Getting into blogging wasn’t any easier for his coworker at the newspaper, Dave Oliveria. The associate editor and columnist describes the start of his opinionated blog Huckleberries as “a monstrous change.” Oliveria is a newsroom veteran who says he has been involved in virtually every form of newspaper production “from the old linotype machines and hot metal presses to offset printing.” Blogging has won him over.

“I still enjoy traditional newspaper [journalism],” Oliveria says. “But it’s so slow by comparison. We can have a broad discussion about a controversial subject online within an afternoon or an evening that would take weeks in the newspaper—and have a better interactive discussion.”

While Oliveria says the blog takes up all of his free time (including lunch hours), he’s actually writing his weekly newspaper column, which is now a compilation of his online posts from the previous week.

“I thoroughly enjoy the blog because I view it as my personal online newspaper,” he says. “I’m realizing my dream as a young journalist of producing my own publication. I almost bought a weekly newspaper once to scratch that itch.”

Lax venue or the fulfillment of the newspaper dream? “It’s all just writing to me,” Pitts says. “The sooner we start recognizing that blogs are just a publishing platform, the better. I think we need them both.”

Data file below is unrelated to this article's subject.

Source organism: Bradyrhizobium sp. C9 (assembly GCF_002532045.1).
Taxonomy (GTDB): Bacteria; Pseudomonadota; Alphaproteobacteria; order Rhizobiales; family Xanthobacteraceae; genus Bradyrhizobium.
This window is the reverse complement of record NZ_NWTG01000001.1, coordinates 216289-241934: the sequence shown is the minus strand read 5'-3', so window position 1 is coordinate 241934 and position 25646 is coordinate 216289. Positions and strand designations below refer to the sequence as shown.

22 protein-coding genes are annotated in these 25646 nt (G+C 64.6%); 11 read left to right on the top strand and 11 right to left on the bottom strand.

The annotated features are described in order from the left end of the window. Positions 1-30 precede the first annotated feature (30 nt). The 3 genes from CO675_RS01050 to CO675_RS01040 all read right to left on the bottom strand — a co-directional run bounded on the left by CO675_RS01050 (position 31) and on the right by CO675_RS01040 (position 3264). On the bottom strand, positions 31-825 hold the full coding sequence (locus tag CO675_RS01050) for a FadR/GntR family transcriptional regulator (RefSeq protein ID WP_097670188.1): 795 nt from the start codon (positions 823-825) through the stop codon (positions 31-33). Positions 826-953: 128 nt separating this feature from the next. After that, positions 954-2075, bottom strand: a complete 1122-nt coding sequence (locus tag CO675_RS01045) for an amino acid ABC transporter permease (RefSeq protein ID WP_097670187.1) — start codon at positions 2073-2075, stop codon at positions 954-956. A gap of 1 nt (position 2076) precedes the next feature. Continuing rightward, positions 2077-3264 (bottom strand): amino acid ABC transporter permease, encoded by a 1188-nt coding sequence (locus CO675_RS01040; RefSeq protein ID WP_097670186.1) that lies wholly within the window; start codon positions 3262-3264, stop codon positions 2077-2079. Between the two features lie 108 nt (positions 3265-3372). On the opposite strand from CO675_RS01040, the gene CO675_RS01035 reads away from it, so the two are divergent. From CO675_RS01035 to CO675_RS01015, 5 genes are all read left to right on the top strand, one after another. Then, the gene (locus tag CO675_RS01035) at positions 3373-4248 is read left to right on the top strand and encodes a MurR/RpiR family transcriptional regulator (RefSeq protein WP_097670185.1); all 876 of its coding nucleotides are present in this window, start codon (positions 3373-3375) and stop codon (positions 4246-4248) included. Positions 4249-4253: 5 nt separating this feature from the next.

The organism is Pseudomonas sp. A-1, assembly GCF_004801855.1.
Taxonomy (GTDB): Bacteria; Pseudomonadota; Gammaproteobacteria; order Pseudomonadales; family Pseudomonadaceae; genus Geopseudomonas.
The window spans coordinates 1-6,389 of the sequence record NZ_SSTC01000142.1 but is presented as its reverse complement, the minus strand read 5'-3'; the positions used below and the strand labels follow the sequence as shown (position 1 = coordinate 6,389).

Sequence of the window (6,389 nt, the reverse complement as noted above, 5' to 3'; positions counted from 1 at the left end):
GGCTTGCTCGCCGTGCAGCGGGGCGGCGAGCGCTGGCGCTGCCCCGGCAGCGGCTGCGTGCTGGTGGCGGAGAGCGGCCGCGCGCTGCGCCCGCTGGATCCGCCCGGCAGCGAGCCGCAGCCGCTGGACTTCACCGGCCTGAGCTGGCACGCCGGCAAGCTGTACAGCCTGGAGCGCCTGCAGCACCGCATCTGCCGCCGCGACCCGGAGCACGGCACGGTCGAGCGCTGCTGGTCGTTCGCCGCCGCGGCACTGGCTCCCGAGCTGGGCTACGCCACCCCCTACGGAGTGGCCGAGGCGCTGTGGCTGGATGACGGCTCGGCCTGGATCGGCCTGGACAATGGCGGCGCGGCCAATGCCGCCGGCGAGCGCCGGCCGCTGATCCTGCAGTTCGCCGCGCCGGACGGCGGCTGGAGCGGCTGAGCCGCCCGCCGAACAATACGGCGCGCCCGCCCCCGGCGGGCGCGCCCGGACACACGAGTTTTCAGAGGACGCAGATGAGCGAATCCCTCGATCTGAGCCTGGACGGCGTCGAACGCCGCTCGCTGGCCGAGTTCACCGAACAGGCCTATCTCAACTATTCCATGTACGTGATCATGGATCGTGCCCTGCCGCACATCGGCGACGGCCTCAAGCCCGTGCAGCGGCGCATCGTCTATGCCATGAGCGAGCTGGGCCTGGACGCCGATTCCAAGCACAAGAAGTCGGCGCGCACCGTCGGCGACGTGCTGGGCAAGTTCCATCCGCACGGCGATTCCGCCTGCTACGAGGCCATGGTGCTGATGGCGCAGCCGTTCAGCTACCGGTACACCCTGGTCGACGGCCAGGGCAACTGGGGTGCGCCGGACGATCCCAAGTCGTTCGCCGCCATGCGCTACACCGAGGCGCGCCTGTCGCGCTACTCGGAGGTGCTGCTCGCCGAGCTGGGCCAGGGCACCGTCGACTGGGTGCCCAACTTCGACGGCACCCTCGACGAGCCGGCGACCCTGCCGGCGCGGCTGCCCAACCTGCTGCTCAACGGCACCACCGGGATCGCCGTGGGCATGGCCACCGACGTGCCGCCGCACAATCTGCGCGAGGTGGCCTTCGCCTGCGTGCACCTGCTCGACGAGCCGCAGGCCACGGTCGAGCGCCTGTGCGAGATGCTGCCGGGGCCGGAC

Rubin agrees: “Blogging is this incredible tool to go tell stories with. I don’t know how long newspapers will be around but I know that reporting will be around forever, maybe just in a different form.”

Say What?!

In crossing over to this new form, the biggest change for Rubin has been the overwhelming response from readers of his site. He says that newspaper reporters don’t hear much from readers other than the occasional complaints; as a blogger he spends hours sorting through and responding to comments. Rubin and Pitts agree that it’s important for news to be a conversation.

As Pitts explains, “One of the things I like about blogs coming from a newspaper perspective is that they let our readers discover that we are, in fact, real people—not just interchangeable pieces of a faceless institution. And once we build up those personal relationships with the community, it can’t help but make our reporting better.”

Will Bunch, who does Attytood for the Philadelphia Daily News, shares this general perspective. Now senior writer for the Daily News; he used to cover political campaigns. He does miss the old-fashioned newspaper scoop, but says journalists should be encouraged to blog.

“I think it’s exactly the kind of conversation that journalists can and should be having with their readers, rather than the stilted, one-way lecture we’ve been giving the public,” he says.

Attytood sets out to cover Philadelphia culture, sports, and “dangerously unbalanced” politics, so it’s no surprise the site announces itself as “the No. 1 place to rant in the city where ranting was practically invented.”

“I get much more feedback with the blog and I thoroughly enjoy it—even though a great deal of it is negative,” Bunch says.

Rubin is used to the tough Philadelphia crowd, and he likens receiving comments to being heckled on the job.

“It’s interesting to pour your heart out, to work for a couple of hours on something and have someone say ‘I’m not so interested in this,’” he laughs. “In Philadelphia especially it’s a contact sport. People are direct, they can be rude—they’re often hilarious. It takes a little bit of getting used to, to get rocked that often, and it toughens your skin.”